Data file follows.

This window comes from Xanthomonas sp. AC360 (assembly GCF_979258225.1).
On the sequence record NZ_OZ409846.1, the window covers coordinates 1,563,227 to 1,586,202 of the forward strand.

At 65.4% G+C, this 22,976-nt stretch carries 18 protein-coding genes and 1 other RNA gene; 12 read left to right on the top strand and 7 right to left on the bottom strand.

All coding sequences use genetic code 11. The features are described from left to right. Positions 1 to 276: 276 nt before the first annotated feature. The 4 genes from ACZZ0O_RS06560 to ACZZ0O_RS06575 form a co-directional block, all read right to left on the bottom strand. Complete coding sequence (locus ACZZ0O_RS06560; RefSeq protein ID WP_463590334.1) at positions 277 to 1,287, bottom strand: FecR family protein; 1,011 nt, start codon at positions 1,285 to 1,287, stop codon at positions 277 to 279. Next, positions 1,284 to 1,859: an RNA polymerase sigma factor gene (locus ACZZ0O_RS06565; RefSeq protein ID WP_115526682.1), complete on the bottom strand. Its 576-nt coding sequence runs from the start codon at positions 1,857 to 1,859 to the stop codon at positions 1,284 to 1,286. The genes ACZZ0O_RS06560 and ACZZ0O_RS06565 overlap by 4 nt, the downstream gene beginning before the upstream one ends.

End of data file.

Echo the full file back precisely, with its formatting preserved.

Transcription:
This window comes from Xanthomonas sp. AC360 (assembly GCF_979258225.1).
On the sequence record NZ_OZ409846.1, the window covers coordinates 1,563,227 to 1,586,202 of the forward strand.

At 65.4% G+C, this 22,976-nt stretch carries 18 protein-coding genes and 1 other RNA gene; 12 read left to right on the top strand and 7 right to left on the bottom strand.

All coding sequences use genetic code 11. The features are described from left to right. Positions 1 to 276: 276 nt before the first annotated feature. The 4 genes from ACZZ0O_RS06560 to ACZZ0O_RS06575 form a co-directional block, all read right to left on the bottom strand. Complete coding sequence (locus ACZZ0O_RS06560; RefSeq protein ID WP_463590334.1) at positions 277 to 1,287, bottom strand: FecR family protein; 1,011 nt, start codon at positions 1,285 to 1,287, stop codon at positions 277 to 279. Next, positions 1,284 to 1,859: an RNA polymerase sigma factor gene (locus ACZZ0O_RS06565; RefSeq protein ID WP_115526682.1), complete on the bottom strand. Its 576-nt coding sequence runs from the start codon at positions 1,857 to 1,859 to the stop codon at positions 1,284 to 1,286. The genes ACZZ0O_RS06560 and ACZZ0O_RS06565 overlap by 4 nt, the downstream gene beginning before the upstream one ends.